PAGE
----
Please note that even if the crash meets NHTSA’s criteria for a minor crash, some manufacturers still require a car seat to be replaced after any type of crash. Really the manufacturer for your car seat has the final say in whether or not you need to replace your car seat. Usually the car seat manual mentions if you need to replace the car seat after a crash. If you do not see it in the owner’s manual, contact the manufacturer to confirm.
Will Your Insurance Company Replace Your Booster Seat or Car Seat After A Crash?
Most insurance companies will replace your car seat in a crash without question. After our car was merely stolen, we found the car seats a few blocks away where the thieves threw them out of the car. Our insurance company replaced them just in case there was unseen damage. (Police later found our car torn to shreds on the inside. The thieves cut out the seat belts, took a knife to the dash and who knows what else in there.)
The insurance company had us buy a new car seat right away and they reimbursed us from the receipt. They usually don’t require you to buy the same seat. For instance, if your child was about to outgrow an infant seat, the insurance company will allow you to buy a convertible in its place. But different companies have different policies.
We do hear that sometimes insurance companies are not as easy to work with and deny claims to replace a car seat after a crash. At least in California, law requires insurance companies to pay for the cost of a new car seat. It may help to know your state law. All states legally require safe car seats so insurance companies should pay the entire cost of a new car seat when it is required to replace it.
Some parents said they had to give the insurance company proof from the car seat manufacturer, like the car seat manual or a letter from the manufacturer, that the seat has to be replaced after a crash. Some parents report having to ask the insurance company for a letter stating the company is willing to take on the liability if the seat fails in a future crash before the company will reimburse them for new seats.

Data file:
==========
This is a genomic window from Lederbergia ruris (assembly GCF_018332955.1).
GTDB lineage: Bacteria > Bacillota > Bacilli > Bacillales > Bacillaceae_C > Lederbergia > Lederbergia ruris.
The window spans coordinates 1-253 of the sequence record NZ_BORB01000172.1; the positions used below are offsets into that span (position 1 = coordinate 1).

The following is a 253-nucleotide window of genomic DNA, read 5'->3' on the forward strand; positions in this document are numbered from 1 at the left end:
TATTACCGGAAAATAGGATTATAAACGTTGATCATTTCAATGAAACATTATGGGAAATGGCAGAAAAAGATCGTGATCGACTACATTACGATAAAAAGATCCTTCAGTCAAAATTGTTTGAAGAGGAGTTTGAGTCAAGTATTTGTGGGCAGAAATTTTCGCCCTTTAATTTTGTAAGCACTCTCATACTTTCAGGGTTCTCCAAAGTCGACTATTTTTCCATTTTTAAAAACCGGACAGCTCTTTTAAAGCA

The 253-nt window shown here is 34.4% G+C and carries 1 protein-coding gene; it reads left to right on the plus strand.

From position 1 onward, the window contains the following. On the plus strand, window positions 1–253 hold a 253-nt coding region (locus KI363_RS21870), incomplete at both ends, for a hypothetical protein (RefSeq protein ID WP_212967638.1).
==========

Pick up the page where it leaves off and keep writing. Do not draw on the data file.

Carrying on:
What do you do with the crashed seat after you replaced it?
You may have a couple of options depending on where you live. Some cities have recycling programs for car seats. If you cannot find a place to recycle your car seat you’ll need to dispose of it. To dispose of it properly, you want to essentially make it unusable by anyone else. You can cut the straps and remove any detachable parts.
If you were in a crash, what was your experience with your insurance company? Share your comments below.
By Amie Durocher, Creative Director at Safe Ride 4 Kids and certified CPS Tech since 2004
Copyright 2022 Safe Ride 4 Kids. All rights reserved. You may not publish, broadcast, rewrite or redistribute this material without permission. You are welcome to link to Safe Ride 4 Kids or share on social media.
We originally published this post in August 2013. We updated the article for accuracy and comprehensiveness.